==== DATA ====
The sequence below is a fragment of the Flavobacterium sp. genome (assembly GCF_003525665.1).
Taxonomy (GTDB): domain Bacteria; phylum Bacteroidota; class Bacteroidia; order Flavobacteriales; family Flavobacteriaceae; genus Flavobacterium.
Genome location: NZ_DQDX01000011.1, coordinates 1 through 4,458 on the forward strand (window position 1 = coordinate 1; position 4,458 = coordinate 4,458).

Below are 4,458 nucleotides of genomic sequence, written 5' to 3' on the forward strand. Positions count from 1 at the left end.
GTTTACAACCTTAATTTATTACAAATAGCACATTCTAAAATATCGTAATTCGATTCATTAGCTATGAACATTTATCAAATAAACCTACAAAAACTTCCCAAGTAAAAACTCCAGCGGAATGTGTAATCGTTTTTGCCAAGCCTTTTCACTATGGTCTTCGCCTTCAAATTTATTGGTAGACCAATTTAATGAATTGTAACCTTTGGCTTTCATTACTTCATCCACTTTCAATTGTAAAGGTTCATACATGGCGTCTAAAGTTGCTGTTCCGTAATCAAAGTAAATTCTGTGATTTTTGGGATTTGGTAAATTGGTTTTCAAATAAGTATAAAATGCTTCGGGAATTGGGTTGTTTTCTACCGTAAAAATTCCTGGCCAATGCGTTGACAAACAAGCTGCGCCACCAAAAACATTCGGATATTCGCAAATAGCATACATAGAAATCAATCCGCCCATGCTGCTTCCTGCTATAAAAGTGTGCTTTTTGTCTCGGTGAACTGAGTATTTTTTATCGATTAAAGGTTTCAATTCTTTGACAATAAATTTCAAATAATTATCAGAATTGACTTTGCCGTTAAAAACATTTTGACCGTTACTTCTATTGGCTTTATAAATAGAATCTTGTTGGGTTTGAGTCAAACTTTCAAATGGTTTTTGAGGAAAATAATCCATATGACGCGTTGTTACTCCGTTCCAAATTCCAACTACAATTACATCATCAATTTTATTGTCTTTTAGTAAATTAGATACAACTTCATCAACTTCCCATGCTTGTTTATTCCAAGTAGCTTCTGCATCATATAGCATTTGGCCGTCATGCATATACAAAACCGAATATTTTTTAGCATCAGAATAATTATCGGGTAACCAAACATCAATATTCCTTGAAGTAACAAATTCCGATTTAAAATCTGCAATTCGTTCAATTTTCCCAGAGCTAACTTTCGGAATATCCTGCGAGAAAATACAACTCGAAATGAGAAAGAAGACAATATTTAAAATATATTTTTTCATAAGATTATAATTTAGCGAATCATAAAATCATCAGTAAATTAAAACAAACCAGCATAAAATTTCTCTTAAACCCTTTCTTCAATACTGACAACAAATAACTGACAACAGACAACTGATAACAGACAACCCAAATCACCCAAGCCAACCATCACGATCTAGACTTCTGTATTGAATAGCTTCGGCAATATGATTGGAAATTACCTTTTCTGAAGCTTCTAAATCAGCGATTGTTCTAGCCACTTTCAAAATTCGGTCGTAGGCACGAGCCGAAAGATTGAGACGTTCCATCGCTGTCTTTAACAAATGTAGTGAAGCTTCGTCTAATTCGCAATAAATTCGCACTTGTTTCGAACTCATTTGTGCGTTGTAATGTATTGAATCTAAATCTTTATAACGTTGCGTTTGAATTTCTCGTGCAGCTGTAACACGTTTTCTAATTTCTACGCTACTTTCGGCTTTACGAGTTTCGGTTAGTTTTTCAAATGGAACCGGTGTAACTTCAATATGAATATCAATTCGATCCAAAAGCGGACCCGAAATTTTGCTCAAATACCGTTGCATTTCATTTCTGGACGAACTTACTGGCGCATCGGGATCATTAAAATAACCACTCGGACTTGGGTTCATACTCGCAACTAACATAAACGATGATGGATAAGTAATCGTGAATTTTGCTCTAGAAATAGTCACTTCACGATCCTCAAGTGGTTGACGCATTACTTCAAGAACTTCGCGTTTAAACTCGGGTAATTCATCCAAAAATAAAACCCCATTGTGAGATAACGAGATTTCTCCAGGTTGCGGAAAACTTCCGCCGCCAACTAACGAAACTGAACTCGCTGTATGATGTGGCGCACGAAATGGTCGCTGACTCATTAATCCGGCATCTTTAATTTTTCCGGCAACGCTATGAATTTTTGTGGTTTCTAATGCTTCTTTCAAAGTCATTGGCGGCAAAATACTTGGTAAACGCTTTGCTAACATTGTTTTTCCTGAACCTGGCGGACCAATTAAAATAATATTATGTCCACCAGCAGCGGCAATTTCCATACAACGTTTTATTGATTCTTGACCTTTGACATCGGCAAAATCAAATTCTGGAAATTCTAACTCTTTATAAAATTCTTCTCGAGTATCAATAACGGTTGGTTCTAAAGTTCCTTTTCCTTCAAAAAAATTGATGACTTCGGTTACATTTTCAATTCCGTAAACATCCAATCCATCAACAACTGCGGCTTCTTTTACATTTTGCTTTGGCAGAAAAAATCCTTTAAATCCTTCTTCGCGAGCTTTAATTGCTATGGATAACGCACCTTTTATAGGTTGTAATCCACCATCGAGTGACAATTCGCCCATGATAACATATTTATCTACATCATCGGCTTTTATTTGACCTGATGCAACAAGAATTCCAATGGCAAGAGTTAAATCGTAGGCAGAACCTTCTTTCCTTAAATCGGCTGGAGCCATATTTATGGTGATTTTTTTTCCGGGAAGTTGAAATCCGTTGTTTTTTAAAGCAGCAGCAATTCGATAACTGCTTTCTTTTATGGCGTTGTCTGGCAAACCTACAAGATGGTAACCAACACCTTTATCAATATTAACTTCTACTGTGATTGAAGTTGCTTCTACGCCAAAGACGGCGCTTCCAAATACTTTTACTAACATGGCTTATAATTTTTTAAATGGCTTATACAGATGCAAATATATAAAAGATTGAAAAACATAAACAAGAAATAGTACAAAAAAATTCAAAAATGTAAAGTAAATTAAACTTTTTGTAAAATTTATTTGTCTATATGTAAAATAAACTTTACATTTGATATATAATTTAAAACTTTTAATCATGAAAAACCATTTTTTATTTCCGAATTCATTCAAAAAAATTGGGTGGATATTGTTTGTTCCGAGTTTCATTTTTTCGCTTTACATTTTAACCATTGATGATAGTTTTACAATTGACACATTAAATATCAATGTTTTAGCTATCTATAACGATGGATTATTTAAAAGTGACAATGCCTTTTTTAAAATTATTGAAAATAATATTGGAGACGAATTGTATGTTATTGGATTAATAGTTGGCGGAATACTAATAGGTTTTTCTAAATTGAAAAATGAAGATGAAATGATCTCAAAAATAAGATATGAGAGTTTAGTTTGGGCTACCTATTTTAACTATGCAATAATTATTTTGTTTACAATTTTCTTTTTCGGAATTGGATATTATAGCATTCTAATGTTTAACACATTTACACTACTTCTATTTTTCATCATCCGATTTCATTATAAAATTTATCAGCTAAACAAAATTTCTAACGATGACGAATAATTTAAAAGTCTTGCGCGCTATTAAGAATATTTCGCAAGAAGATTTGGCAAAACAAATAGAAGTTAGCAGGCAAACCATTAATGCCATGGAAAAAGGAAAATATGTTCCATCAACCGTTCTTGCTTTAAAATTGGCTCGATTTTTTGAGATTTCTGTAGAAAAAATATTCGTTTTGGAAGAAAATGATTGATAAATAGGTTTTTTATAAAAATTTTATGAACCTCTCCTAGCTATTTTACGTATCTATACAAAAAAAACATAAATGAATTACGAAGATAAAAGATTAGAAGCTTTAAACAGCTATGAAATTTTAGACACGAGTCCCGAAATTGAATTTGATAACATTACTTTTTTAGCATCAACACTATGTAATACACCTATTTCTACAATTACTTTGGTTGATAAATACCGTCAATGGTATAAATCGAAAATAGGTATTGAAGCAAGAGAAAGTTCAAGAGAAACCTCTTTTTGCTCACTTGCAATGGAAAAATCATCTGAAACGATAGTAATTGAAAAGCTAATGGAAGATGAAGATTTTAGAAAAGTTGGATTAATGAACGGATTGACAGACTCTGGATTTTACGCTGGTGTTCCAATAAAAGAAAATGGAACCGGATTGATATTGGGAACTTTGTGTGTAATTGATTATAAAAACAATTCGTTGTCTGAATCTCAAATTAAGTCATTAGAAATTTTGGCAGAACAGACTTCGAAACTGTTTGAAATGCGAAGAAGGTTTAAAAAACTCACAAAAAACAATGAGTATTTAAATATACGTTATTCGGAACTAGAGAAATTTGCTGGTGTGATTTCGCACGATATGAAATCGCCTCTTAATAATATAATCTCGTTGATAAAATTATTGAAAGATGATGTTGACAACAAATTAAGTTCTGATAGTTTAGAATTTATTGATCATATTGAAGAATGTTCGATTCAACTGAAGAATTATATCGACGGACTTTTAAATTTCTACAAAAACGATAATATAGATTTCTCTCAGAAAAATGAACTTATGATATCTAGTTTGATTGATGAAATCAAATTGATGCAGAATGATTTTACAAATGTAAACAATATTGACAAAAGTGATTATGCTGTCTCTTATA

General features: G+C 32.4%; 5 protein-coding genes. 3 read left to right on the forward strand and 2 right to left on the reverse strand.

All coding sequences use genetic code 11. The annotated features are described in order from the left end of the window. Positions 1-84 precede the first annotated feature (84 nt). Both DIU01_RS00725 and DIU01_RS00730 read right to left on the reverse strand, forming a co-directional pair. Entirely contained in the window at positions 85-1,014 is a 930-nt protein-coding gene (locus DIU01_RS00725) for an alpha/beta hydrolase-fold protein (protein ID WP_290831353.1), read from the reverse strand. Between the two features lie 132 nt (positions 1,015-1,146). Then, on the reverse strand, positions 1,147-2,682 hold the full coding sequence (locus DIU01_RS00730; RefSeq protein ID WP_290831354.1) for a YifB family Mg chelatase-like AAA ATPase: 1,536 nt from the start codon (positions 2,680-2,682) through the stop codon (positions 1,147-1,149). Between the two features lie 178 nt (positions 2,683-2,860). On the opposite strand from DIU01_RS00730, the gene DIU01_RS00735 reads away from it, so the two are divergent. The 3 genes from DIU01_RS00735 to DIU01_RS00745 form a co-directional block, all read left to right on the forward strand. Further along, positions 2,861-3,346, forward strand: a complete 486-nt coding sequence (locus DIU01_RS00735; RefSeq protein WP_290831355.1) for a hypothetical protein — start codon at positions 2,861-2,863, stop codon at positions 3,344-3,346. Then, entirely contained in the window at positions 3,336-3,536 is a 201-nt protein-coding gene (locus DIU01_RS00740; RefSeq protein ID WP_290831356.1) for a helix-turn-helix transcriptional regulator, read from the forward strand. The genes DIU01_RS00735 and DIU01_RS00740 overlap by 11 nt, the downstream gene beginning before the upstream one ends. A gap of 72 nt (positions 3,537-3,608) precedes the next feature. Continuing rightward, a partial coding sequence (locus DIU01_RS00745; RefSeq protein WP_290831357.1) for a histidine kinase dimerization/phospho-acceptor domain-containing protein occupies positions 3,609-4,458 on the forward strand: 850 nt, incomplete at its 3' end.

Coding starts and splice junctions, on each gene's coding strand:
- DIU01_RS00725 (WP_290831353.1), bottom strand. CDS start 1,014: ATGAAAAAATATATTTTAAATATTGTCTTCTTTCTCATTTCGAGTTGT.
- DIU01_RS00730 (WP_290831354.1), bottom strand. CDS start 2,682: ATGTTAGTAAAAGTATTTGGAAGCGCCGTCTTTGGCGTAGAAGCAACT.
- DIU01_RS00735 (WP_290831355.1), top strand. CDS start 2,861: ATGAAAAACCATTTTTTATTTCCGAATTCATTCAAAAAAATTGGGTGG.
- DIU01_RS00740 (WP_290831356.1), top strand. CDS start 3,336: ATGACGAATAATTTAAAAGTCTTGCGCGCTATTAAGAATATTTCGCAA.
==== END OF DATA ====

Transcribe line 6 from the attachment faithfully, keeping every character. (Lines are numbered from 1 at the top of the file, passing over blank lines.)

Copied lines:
General features: G+C 32.4%; 5 protein-coding genes. 3 read left to right on the forward strand and 2 right to left on the reverse strand.